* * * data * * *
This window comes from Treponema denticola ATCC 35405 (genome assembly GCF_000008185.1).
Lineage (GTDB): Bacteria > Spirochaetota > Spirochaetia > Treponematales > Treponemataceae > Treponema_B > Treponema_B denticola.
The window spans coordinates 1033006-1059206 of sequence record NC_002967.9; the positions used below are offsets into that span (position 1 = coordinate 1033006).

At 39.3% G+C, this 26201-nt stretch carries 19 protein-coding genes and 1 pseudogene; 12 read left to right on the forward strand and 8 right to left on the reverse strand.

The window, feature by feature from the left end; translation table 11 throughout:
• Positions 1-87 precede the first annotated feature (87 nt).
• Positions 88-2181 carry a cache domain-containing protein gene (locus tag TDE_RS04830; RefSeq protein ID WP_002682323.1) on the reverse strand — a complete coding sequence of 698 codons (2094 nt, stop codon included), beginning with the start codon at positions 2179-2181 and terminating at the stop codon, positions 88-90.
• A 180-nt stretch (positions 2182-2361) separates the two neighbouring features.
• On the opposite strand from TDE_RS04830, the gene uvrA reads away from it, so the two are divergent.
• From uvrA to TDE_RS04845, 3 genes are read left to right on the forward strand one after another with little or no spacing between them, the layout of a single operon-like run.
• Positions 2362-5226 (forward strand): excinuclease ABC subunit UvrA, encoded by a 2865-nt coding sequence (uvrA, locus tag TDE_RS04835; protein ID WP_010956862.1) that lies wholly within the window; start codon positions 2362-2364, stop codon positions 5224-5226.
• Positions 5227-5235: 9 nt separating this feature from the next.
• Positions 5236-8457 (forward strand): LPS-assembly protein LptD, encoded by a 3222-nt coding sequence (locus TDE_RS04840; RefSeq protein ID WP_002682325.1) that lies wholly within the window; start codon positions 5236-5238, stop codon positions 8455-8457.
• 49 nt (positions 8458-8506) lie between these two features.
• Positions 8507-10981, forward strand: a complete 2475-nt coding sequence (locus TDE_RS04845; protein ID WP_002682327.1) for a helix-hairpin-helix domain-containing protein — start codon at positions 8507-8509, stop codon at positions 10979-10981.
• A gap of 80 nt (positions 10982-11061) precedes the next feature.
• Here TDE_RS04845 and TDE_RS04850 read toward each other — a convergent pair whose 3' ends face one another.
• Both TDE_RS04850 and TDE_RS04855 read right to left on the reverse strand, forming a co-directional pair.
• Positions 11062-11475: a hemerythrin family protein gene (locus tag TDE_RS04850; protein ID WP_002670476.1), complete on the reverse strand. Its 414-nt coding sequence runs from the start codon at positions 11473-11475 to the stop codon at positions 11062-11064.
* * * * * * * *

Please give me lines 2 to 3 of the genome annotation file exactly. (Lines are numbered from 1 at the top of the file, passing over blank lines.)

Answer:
Lineage (GTDB): Bacteria > Spirochaetota > Spirochaetia > Treponematales > Treponemataceae > Treponema_B > Treponema_B denticola.
The window spans coordinates 1033006-1059206 of sequence record NC_002967.9; the positions used below are offsets into that span (position 1 = coordinate 1033006).